Local drivers almost always drive intrastate and are almost always home every night. Because their job mainly consists of multiple pickups and deliveries throughout the day, local drivers interact with the customers much more frequently than OTR drivers, and may need to perform the duties of a salesperson as part of their job requirements.
Since local drivers usually drive much shorter distances than OTR drivers, they are almost always paid by the hour.
Specialized Truck Drivers
Specialized truck drivers are required to operate sensitive or oversized loads. They may be either OTR or LTL drivers depending upon the job. Specialized truck drivers are required to undergo additional training in order to be certified to operate specialized trucks such as auto carriers, boat carriers, dry bulk carriers, oversized and overweight loads, and double/triple trailers. It is for this very reason that specialized drivers are usually paid more.
HAZMAT (Hazardous Materials) drivers are also required to undergo additional training in order to transport loads containing hazardous materials such as compressed gases, flammable liquids, acids, and certain chemicals. HAZMAT drivers must know how to safely handle and properly transport hazardous materials and, it is for this reason that they must pass a HAZMAT test and receive a HAZMAT endorsement on their commercial driver’s license.
HAZMAT drivers can also be LTL or OTR drivers. HAZMAT drivers also receive a higher salary than most other truck drivers due to the hazardous conditions of the job.
Ice Road Truckers and Military Truck Drivers
Of all the types of truck driving jobs out there, ice road truckers and military truck drivers stationed overseas accrue the highest paying salary year after year. There’s a very good reason for this. They operate their vehicles in the most dangerous driving conditions.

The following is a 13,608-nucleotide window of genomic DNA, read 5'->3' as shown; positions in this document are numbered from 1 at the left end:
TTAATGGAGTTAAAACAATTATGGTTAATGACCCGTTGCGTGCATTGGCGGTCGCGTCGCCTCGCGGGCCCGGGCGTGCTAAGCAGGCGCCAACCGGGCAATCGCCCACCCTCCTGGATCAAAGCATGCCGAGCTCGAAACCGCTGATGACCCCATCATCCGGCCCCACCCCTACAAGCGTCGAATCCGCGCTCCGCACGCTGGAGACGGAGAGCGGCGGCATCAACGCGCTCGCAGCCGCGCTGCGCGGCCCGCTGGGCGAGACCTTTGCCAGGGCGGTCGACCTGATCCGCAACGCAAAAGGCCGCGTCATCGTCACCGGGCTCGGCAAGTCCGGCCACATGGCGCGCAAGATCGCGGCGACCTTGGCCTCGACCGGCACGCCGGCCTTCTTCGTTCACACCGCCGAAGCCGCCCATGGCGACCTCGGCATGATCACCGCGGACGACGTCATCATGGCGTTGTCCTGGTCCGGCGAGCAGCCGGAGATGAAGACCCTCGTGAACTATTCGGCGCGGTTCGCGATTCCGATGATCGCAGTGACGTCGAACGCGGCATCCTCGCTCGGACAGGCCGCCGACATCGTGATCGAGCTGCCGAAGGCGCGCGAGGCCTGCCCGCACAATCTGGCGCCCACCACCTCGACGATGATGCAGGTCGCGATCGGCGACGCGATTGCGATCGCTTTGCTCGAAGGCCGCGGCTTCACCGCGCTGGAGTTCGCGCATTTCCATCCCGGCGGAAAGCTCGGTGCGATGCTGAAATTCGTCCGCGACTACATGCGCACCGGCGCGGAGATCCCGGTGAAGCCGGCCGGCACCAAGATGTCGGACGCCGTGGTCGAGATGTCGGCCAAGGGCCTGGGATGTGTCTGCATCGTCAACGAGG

Ice road truckers typically drive more than 400 miles in a single route the majority of which is located inside the icy Arctic Circle. Ice road truckers possessing a Class A or Class B commercial driver’s license can earn anywhere from $130,000 to $250,000 for a three month shift. Heavy-load truck drivers stationed overseas during war time usually earn an average of $125,000 to $250,000 per year.
An owner/operator is any truck driver that owns their own truck and transports freight on a contractual basis.
Owner/Operators must pay their own expenses including fuel, insurance, and maintenance costs, and are usually paid a percentage of whatever the freight company receives for the job as laid out in the contract.
Many owner/operators drive in teams, including husband and wife teams, in order to share the workload in hopes of increasing their profit by taking jobs that may be too strenuous for a solo driver.
Owner/Operators may choose to drive for a single trucking company or may subcontract themselves to multiple companies. They may even own a fleet of trucks and agree to pay other drivers a percentage of whatever they get paid by the freight company to drive the trucks for them.
Because they are sole proprietors/business owners and are not bound by a set wage or salary, owner/operators have the potential to make much more than a truck driver employee. Of course, this all depends on how much the owner/operator makes after all expenses are subtracted from their gross pay.
The second major factor that determines the earning potential of a truck driver is the class of CDL he or she possesses. On average, heavy truck drivers with a Class A CDL earned a median yearly salary of $40,940 and an hourly wage of $19.68 in 2013, according to the Bureau of Labor Statistics. You must possess a Class A CDL in order to legally operate any vehicle with a gross vehicle weight (GVW) of 26,0001 lbs. or more. Most over the road (OTR) truck drivers hold a Class A CDL.